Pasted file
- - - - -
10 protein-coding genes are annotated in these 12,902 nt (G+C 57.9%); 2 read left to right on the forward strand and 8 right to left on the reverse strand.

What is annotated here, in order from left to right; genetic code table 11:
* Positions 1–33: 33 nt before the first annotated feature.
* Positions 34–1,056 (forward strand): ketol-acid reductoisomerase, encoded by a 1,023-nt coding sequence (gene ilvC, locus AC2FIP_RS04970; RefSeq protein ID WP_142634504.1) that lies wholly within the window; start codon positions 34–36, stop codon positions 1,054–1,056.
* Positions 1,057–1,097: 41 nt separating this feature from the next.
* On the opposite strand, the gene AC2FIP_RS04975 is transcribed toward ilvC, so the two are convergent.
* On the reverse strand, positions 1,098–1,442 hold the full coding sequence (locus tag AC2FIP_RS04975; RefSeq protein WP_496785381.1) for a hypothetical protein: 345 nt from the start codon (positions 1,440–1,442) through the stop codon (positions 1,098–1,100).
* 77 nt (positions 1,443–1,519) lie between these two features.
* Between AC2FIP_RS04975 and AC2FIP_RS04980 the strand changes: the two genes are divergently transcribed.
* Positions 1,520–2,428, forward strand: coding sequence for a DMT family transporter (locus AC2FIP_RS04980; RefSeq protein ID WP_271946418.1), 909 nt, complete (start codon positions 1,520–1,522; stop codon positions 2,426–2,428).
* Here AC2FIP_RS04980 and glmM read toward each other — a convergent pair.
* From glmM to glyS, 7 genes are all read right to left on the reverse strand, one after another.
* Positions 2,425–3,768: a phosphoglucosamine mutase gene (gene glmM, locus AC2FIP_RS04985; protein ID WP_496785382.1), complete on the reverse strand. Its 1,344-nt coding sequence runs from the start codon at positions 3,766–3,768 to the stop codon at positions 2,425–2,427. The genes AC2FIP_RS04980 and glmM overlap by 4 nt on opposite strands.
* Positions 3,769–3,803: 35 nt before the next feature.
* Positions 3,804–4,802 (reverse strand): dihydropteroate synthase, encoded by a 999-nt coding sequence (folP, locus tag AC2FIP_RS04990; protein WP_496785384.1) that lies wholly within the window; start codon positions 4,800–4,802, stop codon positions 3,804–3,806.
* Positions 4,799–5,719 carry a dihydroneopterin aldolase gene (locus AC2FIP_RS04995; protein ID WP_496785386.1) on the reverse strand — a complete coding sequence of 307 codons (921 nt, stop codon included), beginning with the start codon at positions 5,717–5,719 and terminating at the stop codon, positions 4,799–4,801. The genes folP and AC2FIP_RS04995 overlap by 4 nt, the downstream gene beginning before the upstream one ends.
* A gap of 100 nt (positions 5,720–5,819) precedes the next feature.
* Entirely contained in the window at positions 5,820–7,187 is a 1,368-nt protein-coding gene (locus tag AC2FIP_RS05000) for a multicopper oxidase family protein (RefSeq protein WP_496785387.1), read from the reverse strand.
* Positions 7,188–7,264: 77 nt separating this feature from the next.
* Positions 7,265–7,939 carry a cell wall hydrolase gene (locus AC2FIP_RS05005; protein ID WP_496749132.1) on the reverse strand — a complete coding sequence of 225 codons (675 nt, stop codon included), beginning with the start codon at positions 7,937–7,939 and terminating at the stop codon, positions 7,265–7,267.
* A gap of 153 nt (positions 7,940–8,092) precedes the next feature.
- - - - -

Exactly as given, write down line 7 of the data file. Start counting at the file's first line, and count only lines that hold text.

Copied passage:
* On the reverse strand, positions 1,098–1,442 hold the full coding sequence (locus tag AC2FIP_RS04975; RefSeq protein WP_496785381.1) for a hypothetical protein: 345 nt from the start codon (positions 1,440–1,442) through the stop codon (positions 1,098–1,100).